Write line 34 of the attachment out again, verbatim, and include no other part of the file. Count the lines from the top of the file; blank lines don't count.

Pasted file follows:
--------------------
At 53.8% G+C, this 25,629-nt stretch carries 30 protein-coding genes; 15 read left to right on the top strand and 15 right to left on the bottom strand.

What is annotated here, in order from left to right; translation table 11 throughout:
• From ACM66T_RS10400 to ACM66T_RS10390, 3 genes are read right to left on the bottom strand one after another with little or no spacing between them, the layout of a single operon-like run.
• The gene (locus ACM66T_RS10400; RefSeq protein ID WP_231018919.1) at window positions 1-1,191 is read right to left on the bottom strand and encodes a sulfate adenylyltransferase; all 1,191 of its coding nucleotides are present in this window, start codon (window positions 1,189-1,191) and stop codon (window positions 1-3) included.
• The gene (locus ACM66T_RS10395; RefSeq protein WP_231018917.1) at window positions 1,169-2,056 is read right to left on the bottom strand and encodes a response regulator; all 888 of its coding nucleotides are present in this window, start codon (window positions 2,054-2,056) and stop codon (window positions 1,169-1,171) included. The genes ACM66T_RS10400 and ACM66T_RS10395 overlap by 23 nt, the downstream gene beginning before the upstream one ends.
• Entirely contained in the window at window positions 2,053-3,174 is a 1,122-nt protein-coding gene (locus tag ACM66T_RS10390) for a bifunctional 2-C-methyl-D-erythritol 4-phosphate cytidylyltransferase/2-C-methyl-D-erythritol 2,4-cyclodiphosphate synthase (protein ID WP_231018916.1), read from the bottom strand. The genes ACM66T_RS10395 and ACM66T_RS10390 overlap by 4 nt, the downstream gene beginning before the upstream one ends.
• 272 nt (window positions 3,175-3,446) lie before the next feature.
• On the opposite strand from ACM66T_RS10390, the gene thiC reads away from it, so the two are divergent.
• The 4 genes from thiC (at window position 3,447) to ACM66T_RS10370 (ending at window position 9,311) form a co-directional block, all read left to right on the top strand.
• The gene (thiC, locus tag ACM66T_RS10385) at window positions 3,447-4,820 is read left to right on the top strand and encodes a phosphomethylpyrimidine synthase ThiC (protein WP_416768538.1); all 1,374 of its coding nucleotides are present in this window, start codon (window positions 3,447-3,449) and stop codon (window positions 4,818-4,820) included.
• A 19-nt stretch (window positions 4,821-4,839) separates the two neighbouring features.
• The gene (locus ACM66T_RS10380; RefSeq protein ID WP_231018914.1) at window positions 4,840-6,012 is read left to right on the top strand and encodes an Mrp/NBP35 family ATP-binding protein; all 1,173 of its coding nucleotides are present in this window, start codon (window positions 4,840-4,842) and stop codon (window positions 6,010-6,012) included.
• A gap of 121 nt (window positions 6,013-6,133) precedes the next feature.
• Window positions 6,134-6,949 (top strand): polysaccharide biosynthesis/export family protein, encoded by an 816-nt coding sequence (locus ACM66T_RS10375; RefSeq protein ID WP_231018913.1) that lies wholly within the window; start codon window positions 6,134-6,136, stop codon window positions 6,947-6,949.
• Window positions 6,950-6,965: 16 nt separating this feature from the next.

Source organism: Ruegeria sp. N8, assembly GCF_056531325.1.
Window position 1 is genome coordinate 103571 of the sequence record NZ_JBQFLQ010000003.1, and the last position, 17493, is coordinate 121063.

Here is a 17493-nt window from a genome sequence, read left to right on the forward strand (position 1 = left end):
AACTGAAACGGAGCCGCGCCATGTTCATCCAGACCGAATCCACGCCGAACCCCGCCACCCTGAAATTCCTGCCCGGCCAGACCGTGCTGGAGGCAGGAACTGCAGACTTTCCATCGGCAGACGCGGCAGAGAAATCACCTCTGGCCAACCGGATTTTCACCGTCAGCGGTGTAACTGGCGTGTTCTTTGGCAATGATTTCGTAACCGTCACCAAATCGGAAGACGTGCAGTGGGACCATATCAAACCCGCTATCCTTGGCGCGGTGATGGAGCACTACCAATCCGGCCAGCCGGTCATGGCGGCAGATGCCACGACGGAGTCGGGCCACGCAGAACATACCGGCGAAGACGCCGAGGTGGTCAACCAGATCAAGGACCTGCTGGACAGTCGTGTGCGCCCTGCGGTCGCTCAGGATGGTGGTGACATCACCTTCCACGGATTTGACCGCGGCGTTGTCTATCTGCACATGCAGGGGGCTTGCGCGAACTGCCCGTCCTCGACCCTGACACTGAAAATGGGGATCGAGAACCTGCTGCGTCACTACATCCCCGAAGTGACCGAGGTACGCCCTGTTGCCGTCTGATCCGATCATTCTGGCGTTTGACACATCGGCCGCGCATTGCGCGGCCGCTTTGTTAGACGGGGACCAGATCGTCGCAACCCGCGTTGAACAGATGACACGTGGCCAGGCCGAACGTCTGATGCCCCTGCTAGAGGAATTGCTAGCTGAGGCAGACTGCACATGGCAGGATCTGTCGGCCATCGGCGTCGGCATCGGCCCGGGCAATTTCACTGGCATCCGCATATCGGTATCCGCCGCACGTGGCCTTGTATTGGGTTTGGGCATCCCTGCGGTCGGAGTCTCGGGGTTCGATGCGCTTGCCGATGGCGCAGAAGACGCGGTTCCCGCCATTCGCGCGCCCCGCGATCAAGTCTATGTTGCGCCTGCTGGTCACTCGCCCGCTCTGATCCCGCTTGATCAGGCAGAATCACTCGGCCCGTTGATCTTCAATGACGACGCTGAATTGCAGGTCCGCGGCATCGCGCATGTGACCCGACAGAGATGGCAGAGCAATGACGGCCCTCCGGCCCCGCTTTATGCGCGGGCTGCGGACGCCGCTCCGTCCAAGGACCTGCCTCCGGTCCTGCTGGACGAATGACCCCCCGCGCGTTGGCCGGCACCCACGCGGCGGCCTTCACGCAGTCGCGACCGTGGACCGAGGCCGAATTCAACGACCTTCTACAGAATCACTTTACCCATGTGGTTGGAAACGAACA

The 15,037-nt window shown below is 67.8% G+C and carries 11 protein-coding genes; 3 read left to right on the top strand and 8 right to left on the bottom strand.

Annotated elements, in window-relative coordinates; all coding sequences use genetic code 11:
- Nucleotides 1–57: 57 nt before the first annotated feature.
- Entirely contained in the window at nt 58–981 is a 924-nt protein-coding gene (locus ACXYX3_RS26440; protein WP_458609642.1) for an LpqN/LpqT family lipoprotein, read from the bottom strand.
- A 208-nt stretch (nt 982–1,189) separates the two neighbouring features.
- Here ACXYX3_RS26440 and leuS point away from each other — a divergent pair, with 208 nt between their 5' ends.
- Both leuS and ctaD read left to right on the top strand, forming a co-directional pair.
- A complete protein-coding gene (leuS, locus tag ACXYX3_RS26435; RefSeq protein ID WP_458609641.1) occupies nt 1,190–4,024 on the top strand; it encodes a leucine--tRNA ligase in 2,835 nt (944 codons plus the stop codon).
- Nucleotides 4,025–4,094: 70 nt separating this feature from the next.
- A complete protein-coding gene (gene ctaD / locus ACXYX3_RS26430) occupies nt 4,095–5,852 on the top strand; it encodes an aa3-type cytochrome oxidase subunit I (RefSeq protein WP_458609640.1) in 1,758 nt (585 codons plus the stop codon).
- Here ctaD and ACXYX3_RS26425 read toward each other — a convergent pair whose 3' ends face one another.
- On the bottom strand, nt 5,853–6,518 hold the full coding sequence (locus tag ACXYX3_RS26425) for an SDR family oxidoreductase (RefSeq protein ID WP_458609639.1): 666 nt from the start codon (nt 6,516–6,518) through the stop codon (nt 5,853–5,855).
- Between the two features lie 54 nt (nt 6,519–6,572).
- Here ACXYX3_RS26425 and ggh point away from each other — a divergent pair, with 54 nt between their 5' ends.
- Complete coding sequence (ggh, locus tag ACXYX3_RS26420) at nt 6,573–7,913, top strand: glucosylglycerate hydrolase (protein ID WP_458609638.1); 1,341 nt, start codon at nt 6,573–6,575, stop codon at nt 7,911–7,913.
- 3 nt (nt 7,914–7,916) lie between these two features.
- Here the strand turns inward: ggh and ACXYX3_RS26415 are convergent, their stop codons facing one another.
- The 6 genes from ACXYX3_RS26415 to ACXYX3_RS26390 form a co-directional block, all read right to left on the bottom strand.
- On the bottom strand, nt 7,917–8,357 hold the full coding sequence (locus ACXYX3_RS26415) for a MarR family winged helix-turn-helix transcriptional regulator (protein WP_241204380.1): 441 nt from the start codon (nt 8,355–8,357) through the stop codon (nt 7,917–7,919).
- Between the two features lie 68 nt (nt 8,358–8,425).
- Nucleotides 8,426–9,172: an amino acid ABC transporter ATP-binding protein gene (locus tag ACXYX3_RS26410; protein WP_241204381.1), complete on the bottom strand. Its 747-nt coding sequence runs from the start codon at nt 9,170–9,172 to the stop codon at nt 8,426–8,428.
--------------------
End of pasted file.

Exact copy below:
- Complete coding sequence (ggh, locus tag ACXYX3_RS26420) at nt 6,573–7,913, top strand: glucosylglycerate hydrolase (protein ID WP_458609638.1); 1,341 nt, start codon at nt 6,573–6,575, stop codon at nt 7,911–7,913.